How to Pitch a TED Talk

These days, every author, business owner, activist, and their dog want to give a TED Talk. And it really is no wonder when doing so automatically establishes you as a definitive leader in your industry.

But how do you achieve that gold-star in public speaking? What does it take to achieve a place on the stage?

Speechy has the five-step-plan for that TED Talk triumph (and a few tough questions for you to ask yourself first)…

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Step 1: Do you have anything interesting to say?

Let’s start with the bad news. Not everyone does.

Sorry, to be brutal but sometimes we speak to clients wanting to give a TEDTalk and mutually conclude this might not be the best route for them increasing their personal or business credibility.

The fact is, sometimes people can be inspiring, brilliant at their job, the best in their field and still, have absolutely nothing new to say.

The TEDtalk stats are tough. Sure, there’s examples of speakers videos getting millions of views (currently, the top rated is ‘Do schools kill creativity?’ by Sir Ken Robinson with 74.6m views) and there are dozens of examples of TEDTalks transforming the speakers into global phenomenons (such as Simon Sinek, Brene Brown, and Amy Cuddy) but the chances of you getting to that level of exposure is, to put it bluntly, highly unlikely. And, yes, even with our help!

When clients come to us, many don’t understand how the process works so let’s be clear, it’s a long and tough one. Before you have a hope of getting invited to the holy-grail-stage in Vancouver or get your talk uploaded to Ted.com, the audition begins by delivering a powerful and innovative TEDx Talk.

Tedx are independently organised events run by volunteers, often within universities. There are now 50,000 Tedx talks around the world but even then, getting invited on stage is still a highly selective process, often involving months of work and commitment. And then, if you do manage to deliver a talk the chances of it being uploaded to Ted.com – is about 1 in 18,000. Danny Dyer has better odds of becoming the next James Bond.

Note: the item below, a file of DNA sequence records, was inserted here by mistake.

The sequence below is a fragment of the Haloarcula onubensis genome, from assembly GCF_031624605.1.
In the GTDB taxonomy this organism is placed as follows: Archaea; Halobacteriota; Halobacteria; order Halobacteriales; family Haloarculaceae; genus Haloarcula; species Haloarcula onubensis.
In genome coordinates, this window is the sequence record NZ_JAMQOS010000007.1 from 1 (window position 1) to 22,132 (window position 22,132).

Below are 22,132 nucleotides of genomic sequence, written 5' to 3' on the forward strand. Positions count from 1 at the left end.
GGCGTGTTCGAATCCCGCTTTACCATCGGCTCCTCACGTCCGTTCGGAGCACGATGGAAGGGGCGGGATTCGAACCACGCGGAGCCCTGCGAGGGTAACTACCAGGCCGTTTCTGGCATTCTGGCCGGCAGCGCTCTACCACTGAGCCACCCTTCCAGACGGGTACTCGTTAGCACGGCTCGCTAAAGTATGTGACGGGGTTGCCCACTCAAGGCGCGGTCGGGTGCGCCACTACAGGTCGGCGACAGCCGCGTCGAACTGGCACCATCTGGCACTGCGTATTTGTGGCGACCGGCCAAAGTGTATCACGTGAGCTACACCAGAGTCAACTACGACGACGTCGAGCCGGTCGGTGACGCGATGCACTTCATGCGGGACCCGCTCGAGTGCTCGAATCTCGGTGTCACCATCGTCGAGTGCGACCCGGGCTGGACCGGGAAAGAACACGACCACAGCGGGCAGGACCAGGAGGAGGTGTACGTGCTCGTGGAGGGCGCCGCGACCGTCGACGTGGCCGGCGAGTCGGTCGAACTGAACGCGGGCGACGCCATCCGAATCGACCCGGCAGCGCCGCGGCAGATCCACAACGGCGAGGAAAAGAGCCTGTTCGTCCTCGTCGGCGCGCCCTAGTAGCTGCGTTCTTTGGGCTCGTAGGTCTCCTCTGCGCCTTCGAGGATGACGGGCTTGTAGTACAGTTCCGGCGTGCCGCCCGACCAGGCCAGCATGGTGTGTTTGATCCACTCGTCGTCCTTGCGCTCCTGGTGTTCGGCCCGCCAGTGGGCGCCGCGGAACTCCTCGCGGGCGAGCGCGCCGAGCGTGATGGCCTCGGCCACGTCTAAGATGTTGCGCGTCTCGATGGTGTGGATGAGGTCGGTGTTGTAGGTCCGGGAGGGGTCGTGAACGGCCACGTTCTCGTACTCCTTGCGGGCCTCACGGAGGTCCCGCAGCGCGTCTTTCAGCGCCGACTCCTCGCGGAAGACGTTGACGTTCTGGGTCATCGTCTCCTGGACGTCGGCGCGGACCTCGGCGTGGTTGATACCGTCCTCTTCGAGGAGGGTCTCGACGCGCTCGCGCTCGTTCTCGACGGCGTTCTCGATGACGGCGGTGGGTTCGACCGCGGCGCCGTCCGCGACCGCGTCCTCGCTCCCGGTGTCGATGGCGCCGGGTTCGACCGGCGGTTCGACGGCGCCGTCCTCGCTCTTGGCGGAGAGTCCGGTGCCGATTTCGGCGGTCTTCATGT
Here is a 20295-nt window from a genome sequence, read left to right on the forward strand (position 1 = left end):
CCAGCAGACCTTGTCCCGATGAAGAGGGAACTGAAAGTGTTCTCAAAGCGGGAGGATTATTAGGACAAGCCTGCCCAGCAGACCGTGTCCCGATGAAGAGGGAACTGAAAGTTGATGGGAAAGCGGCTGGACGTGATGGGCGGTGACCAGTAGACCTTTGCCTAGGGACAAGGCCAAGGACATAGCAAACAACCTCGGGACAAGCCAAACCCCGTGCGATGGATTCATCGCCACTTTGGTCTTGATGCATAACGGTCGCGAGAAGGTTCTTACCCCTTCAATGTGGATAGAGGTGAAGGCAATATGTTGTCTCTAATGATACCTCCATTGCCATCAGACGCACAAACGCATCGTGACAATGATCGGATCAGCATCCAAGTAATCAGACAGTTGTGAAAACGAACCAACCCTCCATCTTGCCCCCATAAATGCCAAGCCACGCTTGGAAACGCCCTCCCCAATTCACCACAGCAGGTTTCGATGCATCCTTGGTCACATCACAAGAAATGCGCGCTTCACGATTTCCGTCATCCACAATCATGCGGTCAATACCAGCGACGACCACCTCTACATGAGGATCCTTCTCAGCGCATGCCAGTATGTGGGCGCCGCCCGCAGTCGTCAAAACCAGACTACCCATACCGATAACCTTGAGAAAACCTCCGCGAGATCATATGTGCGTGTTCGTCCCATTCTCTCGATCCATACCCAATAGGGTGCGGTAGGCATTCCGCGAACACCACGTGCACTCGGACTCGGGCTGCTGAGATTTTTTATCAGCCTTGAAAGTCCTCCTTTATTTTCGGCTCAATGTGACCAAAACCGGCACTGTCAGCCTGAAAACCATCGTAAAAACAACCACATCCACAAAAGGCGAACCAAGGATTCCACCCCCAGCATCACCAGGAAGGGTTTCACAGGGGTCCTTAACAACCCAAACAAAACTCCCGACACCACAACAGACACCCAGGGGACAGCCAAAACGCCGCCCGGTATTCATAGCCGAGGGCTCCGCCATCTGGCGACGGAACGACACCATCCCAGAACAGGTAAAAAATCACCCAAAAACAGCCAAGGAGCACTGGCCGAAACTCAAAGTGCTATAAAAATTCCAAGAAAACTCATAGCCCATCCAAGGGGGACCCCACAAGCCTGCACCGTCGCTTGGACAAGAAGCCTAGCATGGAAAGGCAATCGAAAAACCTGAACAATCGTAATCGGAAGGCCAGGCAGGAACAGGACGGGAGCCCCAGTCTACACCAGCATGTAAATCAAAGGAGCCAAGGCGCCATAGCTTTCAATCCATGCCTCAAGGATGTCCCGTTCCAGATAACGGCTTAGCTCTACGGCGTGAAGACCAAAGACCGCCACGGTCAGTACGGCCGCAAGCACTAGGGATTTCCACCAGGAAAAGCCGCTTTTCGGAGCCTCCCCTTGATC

So, as well as asking yourself if you have something interesting to say, you also have to ask yourself, do you have the stamina to put a lot of time and energy into something that may only be witnessed by a hundred students and viewed by a thousand folk online. Is saying you’re a TED speaker that important to your LinkedIn profile or could your marketing efforts be better utilised elsewhere? Speaking at a business-related conference, for example?

Ask yourself, are you genuinely wanting to give a TedTalk to ‘spread ideas, foster community and create impact’ or is your motivation simply an ego boost?

The latter will get weeded out in the TedTalk process, but the Speechy team is happy to help innovators, leaders, and founders develop their speaker goals to ensure they align with your goals; whatever they may be!

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Step 2: Framing your idea

Before you get pen to paper, you need to be confident that what you have to say is both innovative and, ever so slightly, mind blowing. We’re not saying your idea has to lead to the next scientific breakthrough, it can literally be as simple as a ‘how to’, but it needs to spark the part of the audience’s brain that responds to something new and exciting. Ideally, it needs to change the way they see the world.

When we work with TED Talkers (and the wannabes…) the first step is nailing the message they want to get across. In our experience, we find that the idea that’s pitched is rarely the one that’s suggested by our client. More often than not, our client’s suggestions are ones that we’ve already heard: business theories, buzzwords etc.

It generally takes hours of conversation to reach the nugget that excites us. It’s not a process that’s done overnight, but it is doable.

Often the central premise of the talk comes from an ‘aside’ that leads to us developing a whole new line of thinking. Sometimes it’s a long-forgotten case study, sometimes it’s applying your theory within your personal rather than business life that becomes the focus of the talk.